World Bank president Robert Zoellick has pleaded with developed nations to provide at least US$3 billion more to help poorer countries survive the recession. The request was met coolly by some leaders, and a group of Canadian CEOs polled by COMPAS Inc. generally agree with that reaction.
Finance Minister Jim Flaherty, for instance, told reporters that, “We need to have some co-ordination here about where the capital will go. It does need some work and some of the other countries feel the same way.” More than half the respondents (56%) believe leaders are right to feel that way.
The main issue for the CEOs is that they believe priority should be given to countries with governments that meet high standards of transparency. “Keep the money away from corrupt regimes, of which there are far too many,” wrote one respondent. “Let’s work on the public health and sanitation issues, along with education.”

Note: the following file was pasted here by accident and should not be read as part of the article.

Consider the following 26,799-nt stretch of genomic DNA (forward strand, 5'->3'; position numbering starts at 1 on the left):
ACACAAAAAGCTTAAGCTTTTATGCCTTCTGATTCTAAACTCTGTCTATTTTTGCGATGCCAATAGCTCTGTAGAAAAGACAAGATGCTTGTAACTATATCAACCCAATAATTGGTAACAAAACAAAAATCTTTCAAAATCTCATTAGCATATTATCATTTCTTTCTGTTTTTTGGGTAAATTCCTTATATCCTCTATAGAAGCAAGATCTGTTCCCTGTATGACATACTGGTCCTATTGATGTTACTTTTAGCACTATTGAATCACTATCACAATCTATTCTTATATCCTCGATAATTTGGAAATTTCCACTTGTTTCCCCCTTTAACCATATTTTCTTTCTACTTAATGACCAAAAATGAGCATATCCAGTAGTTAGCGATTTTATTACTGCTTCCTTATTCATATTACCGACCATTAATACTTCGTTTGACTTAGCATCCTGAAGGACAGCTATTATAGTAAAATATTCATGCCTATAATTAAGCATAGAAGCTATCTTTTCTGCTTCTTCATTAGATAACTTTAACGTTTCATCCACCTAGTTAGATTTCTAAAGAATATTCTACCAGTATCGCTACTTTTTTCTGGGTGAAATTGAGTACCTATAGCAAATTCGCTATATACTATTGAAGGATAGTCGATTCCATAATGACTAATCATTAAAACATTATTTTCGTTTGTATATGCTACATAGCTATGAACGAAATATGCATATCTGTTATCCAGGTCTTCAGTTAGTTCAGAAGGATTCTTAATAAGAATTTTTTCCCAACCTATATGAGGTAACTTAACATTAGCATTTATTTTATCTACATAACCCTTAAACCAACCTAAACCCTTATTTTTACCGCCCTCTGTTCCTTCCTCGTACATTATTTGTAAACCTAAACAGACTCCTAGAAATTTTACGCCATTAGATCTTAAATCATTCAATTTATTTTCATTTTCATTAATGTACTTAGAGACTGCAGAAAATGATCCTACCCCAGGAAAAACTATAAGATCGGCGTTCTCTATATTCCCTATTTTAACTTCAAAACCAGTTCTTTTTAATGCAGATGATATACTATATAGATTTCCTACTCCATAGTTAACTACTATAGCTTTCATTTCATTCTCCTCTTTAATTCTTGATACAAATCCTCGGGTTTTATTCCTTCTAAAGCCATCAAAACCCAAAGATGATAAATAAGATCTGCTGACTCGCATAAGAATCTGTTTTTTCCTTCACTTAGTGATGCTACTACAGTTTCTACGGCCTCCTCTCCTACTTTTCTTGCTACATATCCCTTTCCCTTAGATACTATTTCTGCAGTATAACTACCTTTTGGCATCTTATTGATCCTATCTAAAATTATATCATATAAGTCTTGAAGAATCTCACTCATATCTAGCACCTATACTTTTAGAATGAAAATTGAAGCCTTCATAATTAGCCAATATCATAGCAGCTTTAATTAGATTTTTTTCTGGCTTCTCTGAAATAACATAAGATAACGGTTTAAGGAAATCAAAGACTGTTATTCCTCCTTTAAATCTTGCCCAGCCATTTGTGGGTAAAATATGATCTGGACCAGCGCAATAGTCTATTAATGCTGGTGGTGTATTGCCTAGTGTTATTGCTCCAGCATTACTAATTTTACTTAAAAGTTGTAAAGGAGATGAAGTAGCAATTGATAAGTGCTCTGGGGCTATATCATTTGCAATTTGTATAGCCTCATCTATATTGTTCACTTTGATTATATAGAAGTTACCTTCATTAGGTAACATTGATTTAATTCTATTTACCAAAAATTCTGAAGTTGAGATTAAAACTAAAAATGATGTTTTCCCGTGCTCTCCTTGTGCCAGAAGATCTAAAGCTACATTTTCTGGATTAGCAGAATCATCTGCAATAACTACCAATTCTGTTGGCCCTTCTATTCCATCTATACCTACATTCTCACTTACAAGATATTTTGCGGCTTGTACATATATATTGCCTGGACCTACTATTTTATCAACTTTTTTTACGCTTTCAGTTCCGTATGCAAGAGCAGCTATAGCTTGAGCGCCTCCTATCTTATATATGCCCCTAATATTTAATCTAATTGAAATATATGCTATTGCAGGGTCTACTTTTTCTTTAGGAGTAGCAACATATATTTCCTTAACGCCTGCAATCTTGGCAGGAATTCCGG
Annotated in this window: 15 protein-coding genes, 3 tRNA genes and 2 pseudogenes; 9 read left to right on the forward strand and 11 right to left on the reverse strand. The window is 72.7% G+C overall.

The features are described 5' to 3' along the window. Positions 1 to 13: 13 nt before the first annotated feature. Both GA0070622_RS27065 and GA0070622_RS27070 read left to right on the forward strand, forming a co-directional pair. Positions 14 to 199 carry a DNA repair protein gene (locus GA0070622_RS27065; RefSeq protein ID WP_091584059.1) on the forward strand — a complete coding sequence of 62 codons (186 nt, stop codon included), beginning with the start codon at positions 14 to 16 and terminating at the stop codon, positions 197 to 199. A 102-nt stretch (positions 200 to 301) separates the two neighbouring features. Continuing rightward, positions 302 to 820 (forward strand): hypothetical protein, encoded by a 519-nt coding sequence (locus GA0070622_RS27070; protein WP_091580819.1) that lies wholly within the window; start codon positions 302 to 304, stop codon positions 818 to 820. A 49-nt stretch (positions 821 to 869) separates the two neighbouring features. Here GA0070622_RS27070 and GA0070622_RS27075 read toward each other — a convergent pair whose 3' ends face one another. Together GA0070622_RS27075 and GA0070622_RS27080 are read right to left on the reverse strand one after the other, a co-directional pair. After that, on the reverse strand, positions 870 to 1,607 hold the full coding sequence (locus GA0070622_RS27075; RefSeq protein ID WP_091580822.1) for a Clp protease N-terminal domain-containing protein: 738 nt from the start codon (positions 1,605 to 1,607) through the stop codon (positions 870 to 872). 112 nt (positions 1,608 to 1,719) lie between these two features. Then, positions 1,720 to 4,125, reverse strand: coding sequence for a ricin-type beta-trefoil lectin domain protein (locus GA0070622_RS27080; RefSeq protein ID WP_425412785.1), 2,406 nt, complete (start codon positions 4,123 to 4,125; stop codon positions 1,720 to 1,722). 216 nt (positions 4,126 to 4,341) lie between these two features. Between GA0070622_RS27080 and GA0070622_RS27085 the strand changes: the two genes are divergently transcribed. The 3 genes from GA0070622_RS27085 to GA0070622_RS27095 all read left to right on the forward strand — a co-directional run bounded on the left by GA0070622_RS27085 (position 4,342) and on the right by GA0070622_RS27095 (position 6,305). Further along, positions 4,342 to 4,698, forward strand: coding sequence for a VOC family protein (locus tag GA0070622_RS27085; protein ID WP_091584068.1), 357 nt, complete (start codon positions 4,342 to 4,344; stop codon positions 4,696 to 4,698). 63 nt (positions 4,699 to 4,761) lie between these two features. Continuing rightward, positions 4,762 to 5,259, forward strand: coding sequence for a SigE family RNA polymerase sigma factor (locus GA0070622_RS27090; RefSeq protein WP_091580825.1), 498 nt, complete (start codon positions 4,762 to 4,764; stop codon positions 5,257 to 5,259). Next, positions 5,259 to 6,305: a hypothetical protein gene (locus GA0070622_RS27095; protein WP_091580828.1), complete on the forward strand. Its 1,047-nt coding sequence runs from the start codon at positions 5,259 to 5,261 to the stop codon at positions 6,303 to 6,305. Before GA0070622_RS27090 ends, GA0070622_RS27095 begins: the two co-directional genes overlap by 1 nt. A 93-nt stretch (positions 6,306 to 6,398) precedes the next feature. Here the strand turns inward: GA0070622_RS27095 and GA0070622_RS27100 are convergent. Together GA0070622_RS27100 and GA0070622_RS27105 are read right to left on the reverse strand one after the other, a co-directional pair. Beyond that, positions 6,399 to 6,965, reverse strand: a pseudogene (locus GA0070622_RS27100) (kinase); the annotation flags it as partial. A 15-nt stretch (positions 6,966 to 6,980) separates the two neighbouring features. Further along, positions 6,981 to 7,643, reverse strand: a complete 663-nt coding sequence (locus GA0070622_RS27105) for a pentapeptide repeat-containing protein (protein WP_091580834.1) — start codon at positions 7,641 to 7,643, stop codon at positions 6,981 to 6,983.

More than two-thirds of the respondents believe the World Bank itself lacks adequate transparency measures to receive more capital. “The World Bank is just another level of bureaucracy between those giving aid and those that might receive,” according to one CEO. “One questions the level of self-interest by the stakeholder in the institution.”
Slightly more than half of the CEOs (55%) said Group of Seven nations cannot afford major new contributions to the World Bank, given the economic situation. “The plight of the developing countries has been affected by the economic crisis, but high unemployment in the developed countries is placing a huge burden on those countries, and they are borrowing to pay those costs,” wrote one respondent.
“One has to help one’s self before one can help others. All G7 countries are being affected by the global recession and have an uphill battle ahead of them,” wrote another CEO. “It is simply not a good time to be dividing their resources.”